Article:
Protect nature and green spaces for everyone

Young Greens planting treesNature is often treated as a ‘nice to have’ in mainstream politics, but Cambridge Green Party recognises that a healthy environment is core to everything we are trying to achieve. Globally, nature is what allows human society to exist and thrive. Locally, green spaces in urban areas can be havens for nature and are vital to our health, with a measurable impact on life expectancy. An estimated 68% of Cambridge residents do not have access to green space as recommended by the World Health Organisation. Development is driving further destruction of green space within Cambridge and in the Green Belt. The policy of ‘Biodiversity Net Gain’ must not be an accounting trick within the planning system, where nature’s devastation is weighed against promised improvements elsewhere. We must protect what we have, greatly expand the area of land set aside for nature, connect up our habitats and safeguard them in perpetuity.

Green Councillors will:

  • Oppose further losses of urban green space and Green Belt land and, where development is essential, ensure that high-quality green space for nature and people comprises a high proportion of the land.
  • Work to expand, safeguard and improve the network of City Wildlife Sites, Country Parks and Local Nature Reserves so that people in all City wards can access nature on their doorstep (while ensuring sensitive habitats are protected from unsuitable leisure use)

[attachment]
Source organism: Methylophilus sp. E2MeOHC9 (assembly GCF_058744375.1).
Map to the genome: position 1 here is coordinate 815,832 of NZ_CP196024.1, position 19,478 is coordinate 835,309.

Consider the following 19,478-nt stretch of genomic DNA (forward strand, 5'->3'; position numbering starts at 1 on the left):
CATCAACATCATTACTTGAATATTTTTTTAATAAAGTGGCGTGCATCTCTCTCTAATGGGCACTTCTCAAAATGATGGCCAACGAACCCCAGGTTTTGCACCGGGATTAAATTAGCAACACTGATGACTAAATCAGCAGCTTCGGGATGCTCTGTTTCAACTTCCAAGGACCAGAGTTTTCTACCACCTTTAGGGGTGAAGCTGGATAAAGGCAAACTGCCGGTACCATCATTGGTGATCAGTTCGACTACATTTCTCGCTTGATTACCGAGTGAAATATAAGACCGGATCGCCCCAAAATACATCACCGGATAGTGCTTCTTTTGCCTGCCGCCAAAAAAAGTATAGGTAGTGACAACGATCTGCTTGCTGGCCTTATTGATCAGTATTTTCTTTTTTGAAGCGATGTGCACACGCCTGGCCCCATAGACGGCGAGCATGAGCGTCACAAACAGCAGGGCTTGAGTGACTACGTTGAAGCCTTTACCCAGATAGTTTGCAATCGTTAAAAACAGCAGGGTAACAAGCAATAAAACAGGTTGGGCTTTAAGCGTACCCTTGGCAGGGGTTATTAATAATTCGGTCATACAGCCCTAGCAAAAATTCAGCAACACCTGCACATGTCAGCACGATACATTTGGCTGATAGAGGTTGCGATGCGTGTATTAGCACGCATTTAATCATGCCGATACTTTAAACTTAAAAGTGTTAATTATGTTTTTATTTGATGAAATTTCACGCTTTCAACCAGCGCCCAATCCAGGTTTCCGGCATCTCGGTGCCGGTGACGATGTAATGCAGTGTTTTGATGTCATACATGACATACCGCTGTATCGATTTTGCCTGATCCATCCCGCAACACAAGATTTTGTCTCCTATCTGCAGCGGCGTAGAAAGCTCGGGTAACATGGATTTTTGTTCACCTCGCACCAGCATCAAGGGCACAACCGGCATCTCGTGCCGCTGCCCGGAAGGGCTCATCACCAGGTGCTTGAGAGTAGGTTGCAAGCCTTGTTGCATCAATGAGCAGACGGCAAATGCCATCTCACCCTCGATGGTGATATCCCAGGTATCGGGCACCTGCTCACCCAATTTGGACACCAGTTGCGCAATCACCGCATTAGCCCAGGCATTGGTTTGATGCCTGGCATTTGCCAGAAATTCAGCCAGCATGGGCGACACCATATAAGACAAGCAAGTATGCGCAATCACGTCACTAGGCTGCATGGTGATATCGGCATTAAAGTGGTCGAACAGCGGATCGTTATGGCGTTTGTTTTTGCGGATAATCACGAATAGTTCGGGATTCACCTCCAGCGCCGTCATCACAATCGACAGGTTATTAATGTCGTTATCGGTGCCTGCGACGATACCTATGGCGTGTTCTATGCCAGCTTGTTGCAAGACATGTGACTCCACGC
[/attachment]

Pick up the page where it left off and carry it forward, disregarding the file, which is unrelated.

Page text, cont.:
• Continue to ensure recreational green spaces and play areas are safe, clean and accessible to all
  • Support tree planting initiatives and help to ensure that planting is carried out according to best practice; oppose any unnecessary removal of trees
  • Push for an increase in Council officer time dedicated to biodiversity and green spaces and the appointment of dedicated wardens for specific areas; improve the support available for volunteer and community involvement in managing green spaces. 
  • Build on Cambridge’s achievements as a Sustainable Food City by promoting local sustainable food growing initiatives including local growers’ markets and community initiatives such as CoFarm and Cambridge Food Hub, and pushing for sufficient allotment provision in existing and planned neighbourhoods.

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